THREE ANIMATED SEQUELS AND TWO NEW CONCEPTS
Since schools are going to let out eventually, there will be lots of parents desperately trying to find things to keep their kids entertained and studios are more than happy to release family-friendly animated fare to take their money.
Not really a sequel as much as a prequel, Monsters University (DisneyPixar – June 21) reunites Billy Crystal’s Mike Wazowski and John Goodman’s James “Sully Sullivan by showing their first meeting on the campus of Monsters University where the top scarers are trained before they’re hired by the power company known as Monsters, Inc. The movie continues Disney’s strategy to keep Pixar’s most popular characters on the screen for new generations of kids, something that paid off with their biggest hit yet, Toy Story 3. The fourth Pixar Animation movie opened with $62.6 million way back in November 2001 on its way to $289.4 million domestically and $590 million worldwide. Just on the basis of 12 years of inflation that opening is going to be much higher, not to mention the premium price of 3D tickets, and one can expect the 3-to-5 year olds who saw the original are now starting to think about college themselves and will be out there with a new generation of parents and toddlers. We expect a huge opening in the high 80s range, maybe more, and for it to be one of the big players over the rest of the summer.
And it would have done even bigger business if not for the fact that a few weeks later, Steve Carell returns as the villainous Gru in Despicable Me 2 (Universal July 3) along with his lovable minions who quickly turned into a big draw for the original movie. It opened on July 9, 2010 with a whopping $56.4 million opening weekend before grossing $251.5 million domestically and $543.5 million including the rest of the world. In other words, it became almost as popular as Monsters, Inc., making this one of the summer’s biggest battles. Universal sees this as a huge franchise for them with a Minions spin-off movie already in the works for next Christmas. What’s weird about this one is that it’s opening over the 4th of July, a weird time to open a movie since it doesn’t see that many huge weekends other than two of Michael Bay’s “Transformers movies and Spider-Man 2. Even the third Ice Age movie “Dawn of the Dinosaurs only made $41.7 million over its three-day weekend although 4th of July is so complicated and dependent on what day it falls upon. We think Despicable Me 2 will have a huge opening day and 4th of July as families rush out to see it, but might tail off over the weekend. It should be a solid choice for family with small kids for the rest of the summer although it does have two more equally strong family films opening over the weeks that follow.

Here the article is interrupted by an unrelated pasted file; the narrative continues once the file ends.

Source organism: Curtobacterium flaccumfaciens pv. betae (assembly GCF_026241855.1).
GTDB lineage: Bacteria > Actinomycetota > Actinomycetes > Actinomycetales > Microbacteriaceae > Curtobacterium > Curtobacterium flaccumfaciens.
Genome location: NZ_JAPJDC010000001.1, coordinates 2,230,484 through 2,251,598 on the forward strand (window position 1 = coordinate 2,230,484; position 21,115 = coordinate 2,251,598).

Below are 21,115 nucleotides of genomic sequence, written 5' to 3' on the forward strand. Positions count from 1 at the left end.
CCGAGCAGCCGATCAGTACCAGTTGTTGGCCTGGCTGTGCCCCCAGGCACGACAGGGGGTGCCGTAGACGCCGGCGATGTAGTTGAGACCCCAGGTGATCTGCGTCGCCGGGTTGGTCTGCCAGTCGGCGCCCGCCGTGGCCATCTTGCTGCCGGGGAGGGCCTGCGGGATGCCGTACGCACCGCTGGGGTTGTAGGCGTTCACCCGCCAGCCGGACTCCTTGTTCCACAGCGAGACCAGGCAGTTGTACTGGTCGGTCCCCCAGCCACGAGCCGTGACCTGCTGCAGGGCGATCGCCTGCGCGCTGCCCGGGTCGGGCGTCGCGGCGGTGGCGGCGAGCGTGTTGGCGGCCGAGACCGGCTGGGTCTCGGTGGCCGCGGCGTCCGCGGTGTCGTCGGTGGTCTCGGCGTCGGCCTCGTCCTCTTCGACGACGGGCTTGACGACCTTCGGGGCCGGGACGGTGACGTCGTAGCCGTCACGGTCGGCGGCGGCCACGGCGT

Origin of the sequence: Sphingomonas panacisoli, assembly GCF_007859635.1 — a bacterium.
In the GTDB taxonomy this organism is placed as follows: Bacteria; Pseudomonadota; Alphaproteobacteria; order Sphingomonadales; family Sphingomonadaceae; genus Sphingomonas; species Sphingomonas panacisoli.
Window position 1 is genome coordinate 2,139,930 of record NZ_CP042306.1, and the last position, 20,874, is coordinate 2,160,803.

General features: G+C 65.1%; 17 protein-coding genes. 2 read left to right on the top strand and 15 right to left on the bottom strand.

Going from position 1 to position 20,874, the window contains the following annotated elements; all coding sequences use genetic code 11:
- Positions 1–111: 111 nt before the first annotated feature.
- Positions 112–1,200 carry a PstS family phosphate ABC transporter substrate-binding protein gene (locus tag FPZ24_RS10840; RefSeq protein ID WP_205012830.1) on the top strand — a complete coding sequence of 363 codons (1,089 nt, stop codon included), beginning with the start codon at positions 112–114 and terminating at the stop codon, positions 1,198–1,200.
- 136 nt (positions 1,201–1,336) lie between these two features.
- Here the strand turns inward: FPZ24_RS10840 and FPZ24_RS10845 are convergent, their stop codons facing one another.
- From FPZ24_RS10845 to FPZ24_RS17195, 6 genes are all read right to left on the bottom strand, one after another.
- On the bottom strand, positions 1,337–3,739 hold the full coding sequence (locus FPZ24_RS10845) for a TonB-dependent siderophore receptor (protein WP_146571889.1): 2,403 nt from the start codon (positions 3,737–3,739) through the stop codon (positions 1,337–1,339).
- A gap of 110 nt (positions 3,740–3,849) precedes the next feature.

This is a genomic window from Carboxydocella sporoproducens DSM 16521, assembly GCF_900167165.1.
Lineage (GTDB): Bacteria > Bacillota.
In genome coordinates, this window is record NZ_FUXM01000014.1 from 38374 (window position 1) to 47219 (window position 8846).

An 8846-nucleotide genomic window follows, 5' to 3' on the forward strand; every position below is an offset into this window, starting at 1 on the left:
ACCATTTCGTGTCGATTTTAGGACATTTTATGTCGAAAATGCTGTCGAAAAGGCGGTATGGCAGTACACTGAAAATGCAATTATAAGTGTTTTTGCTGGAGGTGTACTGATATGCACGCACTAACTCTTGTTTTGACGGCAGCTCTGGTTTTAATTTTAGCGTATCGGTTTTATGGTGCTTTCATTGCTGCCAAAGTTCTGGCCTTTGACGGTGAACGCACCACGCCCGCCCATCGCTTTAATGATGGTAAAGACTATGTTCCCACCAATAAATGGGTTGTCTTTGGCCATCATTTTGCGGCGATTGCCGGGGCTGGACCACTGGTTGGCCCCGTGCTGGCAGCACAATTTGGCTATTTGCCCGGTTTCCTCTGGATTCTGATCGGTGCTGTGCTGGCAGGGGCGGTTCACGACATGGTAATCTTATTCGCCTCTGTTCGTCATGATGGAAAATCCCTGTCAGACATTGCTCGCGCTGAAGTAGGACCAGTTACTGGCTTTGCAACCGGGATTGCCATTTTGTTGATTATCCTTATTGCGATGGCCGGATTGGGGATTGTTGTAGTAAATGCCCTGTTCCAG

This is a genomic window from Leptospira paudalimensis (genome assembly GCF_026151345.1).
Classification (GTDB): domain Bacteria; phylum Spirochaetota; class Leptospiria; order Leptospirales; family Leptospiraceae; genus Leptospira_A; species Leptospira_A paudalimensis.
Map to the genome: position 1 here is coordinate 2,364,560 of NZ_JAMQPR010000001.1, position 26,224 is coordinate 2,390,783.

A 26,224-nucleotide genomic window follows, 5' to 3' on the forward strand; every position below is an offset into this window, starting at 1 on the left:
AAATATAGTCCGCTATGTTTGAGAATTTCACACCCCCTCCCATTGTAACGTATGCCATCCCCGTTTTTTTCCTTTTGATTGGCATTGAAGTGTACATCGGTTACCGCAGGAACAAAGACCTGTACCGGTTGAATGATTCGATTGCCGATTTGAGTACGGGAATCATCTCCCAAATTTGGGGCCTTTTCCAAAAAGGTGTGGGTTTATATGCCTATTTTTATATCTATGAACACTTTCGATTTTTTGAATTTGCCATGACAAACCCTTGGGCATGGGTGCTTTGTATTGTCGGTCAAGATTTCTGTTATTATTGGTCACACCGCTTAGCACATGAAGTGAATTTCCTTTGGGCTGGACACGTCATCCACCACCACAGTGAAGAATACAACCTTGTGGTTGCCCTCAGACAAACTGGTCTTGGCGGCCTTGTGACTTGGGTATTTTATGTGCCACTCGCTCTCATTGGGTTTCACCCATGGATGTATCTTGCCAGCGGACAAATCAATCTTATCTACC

A bunch of years back, Sony Pictures got the rights to make movies based on Peyo’s popular, lovable blue magical beings The Smurfs and however much they paid, it’s already paid off since they’re hoping to do with The Smurfs what Fox has done with Alvin and the Chipmunks. The first movie opened in late July two years ago, building on a $35.6 million opening to a $142.6 domestic gross and $563 million worldwide. (Read that last number once again!) The sequel The Smurfs 2 (Sony July 31) offers essentially more of the same, but it opens on Wednesday and has two days to its own before two more guy-related movies open on Friday. The Wednesday opening might keep it from having a first weekend that much bigger than the original and we wouldn’t be surprised if it makes less domestically than the original with so many other family options in theaters.
With three potential hit movies based on successful movies, it’s hard to imagine that this year’s Blue Sky Studios offering Epic (20th Century Fox May 24), by Ice Age creator Chris Wedge, can make much of a mark. Loosely based on a concept by William Joyce and featuring the “eh voice cast of Amanda Seyfried, Colin Farrell, Josh Hutcherson, Beyonce Knowles, Christoph Waltz, Aziz Ansari, Pitbull, Jason Sudeikis, Steven Tyler and more, it opens over Memorial Day weekend against two huge epics and though there isn’t much else for younger kids, this probably will top out at $35 million over the four-day weekend.
Two weeks after Despicable Me we get the second movie of 2013 from DreamWorks Animation, Turbo (20th Century Fox – July 17), featuring the voice of Ryan Reynolds as a super-charged snail which will try to appeal to the same audience of young boys who loved DisneyPixar’s Cars. It has a much better concept and voice cast than Epic with the likes of Paul Giamatti, Ken Jeong, Maya Rudolph, Ben Schwartz, Snoop Lion and Samuel L. Jackson, but it’s also the first DreamWorks Animation movie to open that late in the summer due to their partnership with 20th Century Fox, which proved profitable with The Croods. It’s opening in the middle of Despicable Me 2 and The Smurfs 2, so it might have trouble having much of an impact, but it could probably eek out $110 million or slightly more if it’s nearly as entertaining as it looks.